I needed one with skill, and cleverness, and determination, to see such a thing to its end. I thought once, that I could judge wisdom. I was wrong. I can only tell you what I know, and leave fate to her duties.

A god, putting the final judgment in the hands of unknowable destiny - and it does not sound so much ineffable as weary, eternity as a burden, in ways it had not expected. He has made Venat no promises, there have been no vows despite the knowledge it had provided. Such a weapon as the Dynast-King wielded, it would guarantee stability for the Empire, that a young Emperor might rule secure over a second long era of peace and prosperity. Cid knows Vayne thinks along the same lines - though then, the question still remains, with the drums of war sounding louder than ever, how has there been no sign of this power from Dalmasca's king, the inheritance Venat says he still possesses.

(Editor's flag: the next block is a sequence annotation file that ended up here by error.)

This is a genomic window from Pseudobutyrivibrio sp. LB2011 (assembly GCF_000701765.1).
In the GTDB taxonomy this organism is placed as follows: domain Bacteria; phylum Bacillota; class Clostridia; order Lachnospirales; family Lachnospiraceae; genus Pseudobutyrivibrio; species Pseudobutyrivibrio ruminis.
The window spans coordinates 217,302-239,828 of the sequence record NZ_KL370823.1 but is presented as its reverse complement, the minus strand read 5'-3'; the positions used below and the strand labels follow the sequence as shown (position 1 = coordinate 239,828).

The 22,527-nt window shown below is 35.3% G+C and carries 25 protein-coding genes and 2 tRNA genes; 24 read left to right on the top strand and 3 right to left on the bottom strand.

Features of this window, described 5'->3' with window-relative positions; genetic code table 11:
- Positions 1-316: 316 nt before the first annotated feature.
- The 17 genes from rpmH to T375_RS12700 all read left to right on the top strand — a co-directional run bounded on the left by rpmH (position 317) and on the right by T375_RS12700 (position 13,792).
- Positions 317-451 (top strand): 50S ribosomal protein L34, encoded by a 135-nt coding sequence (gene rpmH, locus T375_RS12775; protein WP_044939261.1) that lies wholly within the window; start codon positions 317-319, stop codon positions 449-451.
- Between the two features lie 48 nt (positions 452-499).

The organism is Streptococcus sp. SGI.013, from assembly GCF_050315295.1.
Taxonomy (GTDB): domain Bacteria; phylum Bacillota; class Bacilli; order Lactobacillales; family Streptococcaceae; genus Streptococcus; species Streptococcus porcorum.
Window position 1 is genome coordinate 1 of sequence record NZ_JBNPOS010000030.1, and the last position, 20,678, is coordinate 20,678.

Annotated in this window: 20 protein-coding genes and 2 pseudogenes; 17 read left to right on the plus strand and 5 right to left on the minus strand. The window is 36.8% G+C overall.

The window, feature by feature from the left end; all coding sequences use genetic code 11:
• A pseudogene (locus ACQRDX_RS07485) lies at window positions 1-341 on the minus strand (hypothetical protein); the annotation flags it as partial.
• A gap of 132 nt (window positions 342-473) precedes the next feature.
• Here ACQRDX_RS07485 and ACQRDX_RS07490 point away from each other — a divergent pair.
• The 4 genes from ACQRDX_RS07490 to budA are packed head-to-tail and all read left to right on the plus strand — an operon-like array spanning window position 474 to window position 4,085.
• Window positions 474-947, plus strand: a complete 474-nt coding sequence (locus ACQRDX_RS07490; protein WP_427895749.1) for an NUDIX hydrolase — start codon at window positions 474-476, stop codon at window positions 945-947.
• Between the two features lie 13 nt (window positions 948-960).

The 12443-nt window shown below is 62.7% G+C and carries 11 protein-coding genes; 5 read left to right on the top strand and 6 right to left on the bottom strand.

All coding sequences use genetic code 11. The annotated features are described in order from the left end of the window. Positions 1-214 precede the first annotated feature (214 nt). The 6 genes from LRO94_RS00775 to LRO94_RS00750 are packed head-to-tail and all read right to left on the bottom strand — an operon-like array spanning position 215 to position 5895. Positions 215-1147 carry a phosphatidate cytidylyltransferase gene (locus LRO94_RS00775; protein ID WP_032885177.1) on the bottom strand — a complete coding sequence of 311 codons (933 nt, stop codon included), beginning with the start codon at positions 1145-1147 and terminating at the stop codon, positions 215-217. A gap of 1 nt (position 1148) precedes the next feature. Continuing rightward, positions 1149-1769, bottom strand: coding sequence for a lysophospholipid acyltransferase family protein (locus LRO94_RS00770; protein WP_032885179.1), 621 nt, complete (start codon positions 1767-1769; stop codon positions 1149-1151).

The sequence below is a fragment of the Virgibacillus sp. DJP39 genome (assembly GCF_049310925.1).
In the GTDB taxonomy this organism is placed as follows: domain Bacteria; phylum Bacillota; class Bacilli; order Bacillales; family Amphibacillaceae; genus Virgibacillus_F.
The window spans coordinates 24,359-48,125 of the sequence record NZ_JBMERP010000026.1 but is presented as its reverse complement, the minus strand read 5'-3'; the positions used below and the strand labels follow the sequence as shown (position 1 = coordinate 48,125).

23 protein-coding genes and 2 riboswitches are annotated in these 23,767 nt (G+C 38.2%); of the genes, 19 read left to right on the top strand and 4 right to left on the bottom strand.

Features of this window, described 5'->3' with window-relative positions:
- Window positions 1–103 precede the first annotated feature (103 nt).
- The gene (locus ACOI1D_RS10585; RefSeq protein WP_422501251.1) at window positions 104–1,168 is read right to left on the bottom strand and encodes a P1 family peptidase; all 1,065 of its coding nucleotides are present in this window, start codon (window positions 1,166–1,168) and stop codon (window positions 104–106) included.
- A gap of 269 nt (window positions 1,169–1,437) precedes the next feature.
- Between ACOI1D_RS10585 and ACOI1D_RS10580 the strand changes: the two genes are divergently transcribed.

He knows. He is wise, who understands without seeing. You would use it once. Venat intoned, its unearthy voice oddly flat, as if well-used to having its words understood only when it no longer mattered. Once, and then you too would see, but then it would be all too late.

"… accompanied on this daring raid by his… beautiful Viera companion?" Vayne finishes, surprise in his voice. "Well done, Balthier. Perhaps I ought change my name."

"He travels with a Viera now? Truly?" Cid looks up, that particular detail enough to be worthy of a break. "'Charming and notorious rogue' eh? Marvelous. He gets it from me, you know. Any pictures?"

"He would be a poor sky pirate if there were." Vayne says. "However, I can tell you there was a particular burglary that was kept out of the public eye, that you might be interested in."